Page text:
I would go much further than Milton Friedman had in condemnation of the FDA – and its counterparts in other countries.
‘Nobody’ trusts the pharmaceutical companies to be in this for any altruistic purpose: they are in it for self interest. Therefore, if the company claims something is safe, the consumer will still be compelled to do some amount of due dilligence and checking before taking a pharmaceutical drug – or feeding it to their children.
However, if s third party – ostensibly impartial and backed by the government, which is, of course accountable to us, the elctorate (well, that is the theory), in confers an air of safety to such an endorsement.
To take the example of Thalidamide, as was used in the above video: Here, in Canada – as well as in Europe – the drug was government approved and as a result of this, women trusted the product and took it. Yes, I personally know people who were born deformed beacuse of this trust in the government doing the due dilligence, instead of people doing it themselves.
But I would also look at it from a slightly different angle: by having their product goverment approved, the liability of the pharmaceutical companies is actually greatly diminished: no longer do they have to live up to a testing standard that, if it is too low, will bankrupt them with lawsuits. Now, they no longer have to think of all the possible things that could go wrong with their product – all they have to do is satisfy a pre-set number of conditions and convince a few bureaucrats that they have done so.
Even leaving aside the competence and or possible corruption og civil servants, this will necessarily lead to a much lower level of product testing by the manufacturers.
And, it leaves the choice away from the consumer.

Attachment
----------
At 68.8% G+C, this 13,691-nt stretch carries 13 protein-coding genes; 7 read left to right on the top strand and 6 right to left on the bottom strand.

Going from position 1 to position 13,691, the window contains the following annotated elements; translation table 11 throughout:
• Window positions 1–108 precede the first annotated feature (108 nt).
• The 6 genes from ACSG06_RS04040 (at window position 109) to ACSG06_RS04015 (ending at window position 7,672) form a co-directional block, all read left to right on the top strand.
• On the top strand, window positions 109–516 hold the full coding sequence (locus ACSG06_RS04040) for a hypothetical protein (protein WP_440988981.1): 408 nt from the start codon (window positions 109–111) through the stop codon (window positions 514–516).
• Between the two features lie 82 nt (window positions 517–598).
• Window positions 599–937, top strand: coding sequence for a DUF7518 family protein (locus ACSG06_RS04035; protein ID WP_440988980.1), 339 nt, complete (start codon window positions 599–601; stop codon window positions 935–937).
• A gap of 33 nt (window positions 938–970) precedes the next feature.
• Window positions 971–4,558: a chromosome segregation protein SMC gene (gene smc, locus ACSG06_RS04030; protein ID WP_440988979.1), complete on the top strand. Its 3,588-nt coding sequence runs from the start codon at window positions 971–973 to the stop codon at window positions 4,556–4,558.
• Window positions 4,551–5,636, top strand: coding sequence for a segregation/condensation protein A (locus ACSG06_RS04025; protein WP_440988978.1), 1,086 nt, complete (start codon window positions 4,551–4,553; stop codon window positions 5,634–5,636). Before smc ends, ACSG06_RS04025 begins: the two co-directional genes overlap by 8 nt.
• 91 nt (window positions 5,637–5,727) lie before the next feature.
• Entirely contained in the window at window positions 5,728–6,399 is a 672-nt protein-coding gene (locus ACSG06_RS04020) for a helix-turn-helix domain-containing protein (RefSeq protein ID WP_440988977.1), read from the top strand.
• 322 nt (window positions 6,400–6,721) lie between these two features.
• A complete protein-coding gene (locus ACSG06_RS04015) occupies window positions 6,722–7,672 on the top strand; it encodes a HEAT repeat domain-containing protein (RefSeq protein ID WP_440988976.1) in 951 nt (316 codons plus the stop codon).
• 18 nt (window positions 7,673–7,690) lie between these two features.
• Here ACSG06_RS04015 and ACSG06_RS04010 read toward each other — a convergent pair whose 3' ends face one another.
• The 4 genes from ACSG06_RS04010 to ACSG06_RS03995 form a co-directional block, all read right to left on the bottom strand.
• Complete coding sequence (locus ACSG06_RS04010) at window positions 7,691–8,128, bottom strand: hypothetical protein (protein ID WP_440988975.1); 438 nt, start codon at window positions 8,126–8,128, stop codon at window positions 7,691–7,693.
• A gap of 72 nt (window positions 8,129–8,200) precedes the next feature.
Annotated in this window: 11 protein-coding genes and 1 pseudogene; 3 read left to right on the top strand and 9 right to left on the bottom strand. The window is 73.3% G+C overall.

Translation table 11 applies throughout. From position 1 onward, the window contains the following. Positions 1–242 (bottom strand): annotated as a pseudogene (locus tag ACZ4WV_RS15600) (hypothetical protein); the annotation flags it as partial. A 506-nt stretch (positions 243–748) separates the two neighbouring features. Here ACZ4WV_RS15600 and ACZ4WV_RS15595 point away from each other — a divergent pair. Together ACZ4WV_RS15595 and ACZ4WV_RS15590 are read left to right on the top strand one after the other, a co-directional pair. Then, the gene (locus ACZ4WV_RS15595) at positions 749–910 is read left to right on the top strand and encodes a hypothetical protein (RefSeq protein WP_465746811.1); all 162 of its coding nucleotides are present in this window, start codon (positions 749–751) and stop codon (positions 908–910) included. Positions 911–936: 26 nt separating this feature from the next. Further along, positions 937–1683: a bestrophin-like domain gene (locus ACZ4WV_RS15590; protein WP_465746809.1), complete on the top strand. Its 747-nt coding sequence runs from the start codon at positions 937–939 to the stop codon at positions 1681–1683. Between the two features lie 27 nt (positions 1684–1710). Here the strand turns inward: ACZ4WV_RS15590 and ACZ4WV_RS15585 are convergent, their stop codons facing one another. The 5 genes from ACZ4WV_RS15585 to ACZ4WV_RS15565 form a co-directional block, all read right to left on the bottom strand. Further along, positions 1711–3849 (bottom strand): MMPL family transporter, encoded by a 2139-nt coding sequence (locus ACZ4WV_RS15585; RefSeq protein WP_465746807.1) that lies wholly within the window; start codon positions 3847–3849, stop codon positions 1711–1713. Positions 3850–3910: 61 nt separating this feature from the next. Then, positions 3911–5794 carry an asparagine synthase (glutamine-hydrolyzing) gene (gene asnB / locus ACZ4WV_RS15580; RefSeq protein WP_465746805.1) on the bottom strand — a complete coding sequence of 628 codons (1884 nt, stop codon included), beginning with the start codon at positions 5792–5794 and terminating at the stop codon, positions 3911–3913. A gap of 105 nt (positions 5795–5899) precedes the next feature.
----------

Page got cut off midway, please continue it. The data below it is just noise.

Please, permit me to indulge in an example from my life.
Once upon a time, there was a medication called Vioxx. It has since been taken off the market, but…
When I was first prescribed this medication, I was told it was not supposed to be used in people over the age of 50, because the drug increased the likelihood of heart attacks, and the older one was, the more that chance increased. I chose to accept that risk, being fully aware of it.
As did a friend of mine, who has an inoperable tumour on her spine which, as it grows, is slowly crippling her.
When we took Vioxx – we were alive!!!
And well! I could do things with my kids, my friend’s tumour had shrunk so much she could walk again.
Increasing the probability of a heart attack was a price we were happy to pay for the quality of life that Vioxx brought us. We were in our 30’s, so our risk was relatively low, but even if it were 100x higher, I would still have chosen to use that medicine.
Since it was taken off the market because several people in their 60’s who took it suffered heart attacks, my friend and I cannot get the meds we want, and which we are willing to accept despite side effects.
So, who is it that owns my body – and decides what I do or do not ingest?